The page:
UN court: Countries must go beyond Paris Agreement to protect oceans

Small island states score “historic” victory as UN maritime tribunal says countries must take necessary measures to address emissions

What does the UN say about countries protecting oceans?

The Pacific nation of Tuvalu is facing an existential threat due to the impact of climate change on rising seas. Photo: Theo Rouby / Hans Lucas via REUTERS


Countries need to go beyond their commitments under the Paris Agreement to protect the oceans from the impact of greenhouse gas emissions, a United Nations tribunal on maritime law said on Tuesday.

A coalition of small island nations behind the case hailed the long-awaited legal opinion issued by the International Tribunal for the Law of the Sea (ITLOS) as a “historic” victory.

The court found that greenhouse gas emissions absorbed by oceans can be considered pollutants and states must do whatever they can to reduce them.

The opinion is not legally binding but supporters of the case hope it can help influence climate negotiations and be used as a precedent in future court cases. 

Prime Minister Gaston Browne of Antigua and Barbuda said the decision “marks a historic milestone in our collective journey towards environmental justice and climate governance”.

“The ITLOS opinion will inform our future legal and diplomatic work in putting an end to the inaction that has brought us to the brink of an irreversible disaster”, he added. 

Landmark case

Antigua and Barbuda is among nine small island states that last year asked Hamburg-based tribunal ITLOS to clarify the state responsibilities on climate change under the UN Convention on the Law of the Sea (UNCLOS).

The 1982 convention has 164 countries as parties, with the notable exception of the United States.

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The treaty requires its signatories to prevent, reduce and control marine pollution. But it does not explicitly identify greenhouse gas emissions as pollutants, prompting island nations to seek an opinion on whether that would qualify.

They also asked the tribunal to spell out what the countries should do to cut down emissions given their impact on the oceans. 

In submissions to the proceedings, most countries acknowledged that greenhouse gas emissions pollute the oceans, but they disagreed on what obligations the maritime treaty imposed on their actions related to climate change.

Polluters pushback

China and India challenged the tribunal’s jurisdiction, arguing that issues relating to climate change should be handled within the UN climate change (UNFCCC) regime. 

While accepting the tribunal’s authority to give an opinion on the matter, wealthy nations including the European Union, the United Kingdom, Japan and Australia said the Paris Agreement lays out the rules and procedures necessary to address climate change and comply with the requirements of UNCLOS. 

The tribunal’s opinion should not be “imposing more stringent obligations than those already agreed” under the Paris Agreement, the EU statement said.

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But the tribunal took a different view. It said “complying with the obligations and commitments under the Paris Agreement” would not be enough to satisfy the country’s duty to protect the oceans.

That is because the Paris Agreement does not require countries to reduce greenhouse gas emissions “to any specific level according to a mandatory timeline”, but leaves them freedom to set their own climate goals.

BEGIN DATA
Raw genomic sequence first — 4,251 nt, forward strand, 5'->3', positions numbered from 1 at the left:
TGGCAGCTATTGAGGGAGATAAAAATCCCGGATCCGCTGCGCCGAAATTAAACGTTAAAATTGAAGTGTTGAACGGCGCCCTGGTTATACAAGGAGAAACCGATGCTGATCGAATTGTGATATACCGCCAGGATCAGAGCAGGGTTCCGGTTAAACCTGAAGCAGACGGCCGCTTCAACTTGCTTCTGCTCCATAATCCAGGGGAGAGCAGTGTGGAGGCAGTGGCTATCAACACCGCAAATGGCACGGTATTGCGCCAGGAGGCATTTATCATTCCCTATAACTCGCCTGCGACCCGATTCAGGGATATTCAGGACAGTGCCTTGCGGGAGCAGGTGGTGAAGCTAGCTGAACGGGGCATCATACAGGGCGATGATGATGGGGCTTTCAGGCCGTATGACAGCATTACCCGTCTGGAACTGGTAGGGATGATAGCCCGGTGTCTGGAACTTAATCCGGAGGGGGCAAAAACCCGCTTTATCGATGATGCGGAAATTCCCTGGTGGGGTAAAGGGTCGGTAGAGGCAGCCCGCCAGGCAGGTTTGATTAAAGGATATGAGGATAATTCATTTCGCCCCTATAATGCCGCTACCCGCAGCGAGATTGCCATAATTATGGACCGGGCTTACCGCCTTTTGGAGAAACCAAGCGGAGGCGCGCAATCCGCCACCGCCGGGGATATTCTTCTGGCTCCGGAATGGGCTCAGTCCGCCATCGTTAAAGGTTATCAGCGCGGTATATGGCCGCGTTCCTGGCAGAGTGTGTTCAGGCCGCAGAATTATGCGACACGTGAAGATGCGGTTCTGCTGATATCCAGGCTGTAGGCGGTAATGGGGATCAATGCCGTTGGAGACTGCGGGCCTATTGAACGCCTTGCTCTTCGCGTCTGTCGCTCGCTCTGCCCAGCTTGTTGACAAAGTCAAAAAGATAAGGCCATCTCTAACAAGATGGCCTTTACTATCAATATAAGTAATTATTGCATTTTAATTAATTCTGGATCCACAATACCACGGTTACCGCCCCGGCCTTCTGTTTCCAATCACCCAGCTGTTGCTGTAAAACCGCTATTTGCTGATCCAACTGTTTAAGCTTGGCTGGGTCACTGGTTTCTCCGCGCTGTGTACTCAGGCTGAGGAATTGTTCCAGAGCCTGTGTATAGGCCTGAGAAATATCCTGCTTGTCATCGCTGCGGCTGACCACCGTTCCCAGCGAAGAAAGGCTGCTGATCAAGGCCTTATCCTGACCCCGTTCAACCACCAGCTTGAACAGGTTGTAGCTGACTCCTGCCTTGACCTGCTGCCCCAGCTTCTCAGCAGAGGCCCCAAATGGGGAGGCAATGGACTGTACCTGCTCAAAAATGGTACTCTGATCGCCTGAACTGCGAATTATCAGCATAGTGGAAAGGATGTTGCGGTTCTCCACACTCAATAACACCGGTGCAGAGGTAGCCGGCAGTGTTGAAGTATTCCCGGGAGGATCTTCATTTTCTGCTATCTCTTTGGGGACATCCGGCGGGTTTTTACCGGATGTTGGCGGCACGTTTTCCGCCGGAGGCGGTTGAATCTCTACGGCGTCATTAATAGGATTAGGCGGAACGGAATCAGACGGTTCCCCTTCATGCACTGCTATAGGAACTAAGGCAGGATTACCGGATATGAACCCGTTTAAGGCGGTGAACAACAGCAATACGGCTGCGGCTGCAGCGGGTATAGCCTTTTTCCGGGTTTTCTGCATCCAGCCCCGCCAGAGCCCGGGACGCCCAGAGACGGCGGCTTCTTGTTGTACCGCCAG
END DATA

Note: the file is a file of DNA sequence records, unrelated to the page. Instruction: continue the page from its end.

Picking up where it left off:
The tribunal’s opinion “confirmed that the obligations under the Paris Agreement set a floor, not a ceiling for states to act to prevent greenhouse gas emissions”, said Tiffanie Chan, Policy Officer at the Grantham Research Institute on Climate Change and the Environment.

Existential threat

One of the planet’s greatest carbon sinks, the ocean absorbs about 25% of all carbon dioxide emitted by human activities and has captured 90% of the excess heat generated by those emissions. Global oceans are experiencing unprecedented heat, with surface temperature records broken every day since March 2023.

For small island states, combatting global warming is a matter of survival. The South Pacific nation of Tuvalu could be completely submerged by the end of the century at current rates of emissions and without extensive measures to adjust to climate change.

Payam Akhavan, lead counsel for the nine island nations, poses with other lawyers after The International Tribunal for the Law of the Sea (ITLOS) gave its advisory opinion. REUTERS/Fabian Bimmer

Eselealofa Apinelu, Tuvalu’s Attorney General, said she had travelled for over 24 hours to reach Hamburg but did not want to miss this “historic moment”.

“We have to do everything that we can to make sure that we can find a solution to our challenges”, she said. “This is an important first step in holding the major polluters accountable, for the sake of all humankind”.

Next steps

Climate lawyers and campaigners said the tribunal’s opinion could influence climate negotiations and push the countries most responsible for the climate crisis to raise their ambition to cut emissions when they submit the next round of national climate plans due in early 2025.

Payam Akhavan, the legal counsel for the nine island nations, said the case was borne out of “frustration with the failure of the COP process” to achieve its objectives. “The turn to international law should simply shape future negotiations to ensure that the climate change regime is more robust and that it has more teeth than it presently does”, he added.

Legal experts are also hoping that the decision could form a significant precedent and influence upcoming legal opinions by the Inter-American Court on Human Rights and the International Court of Justice, which are also considering countries’ climate obligations.

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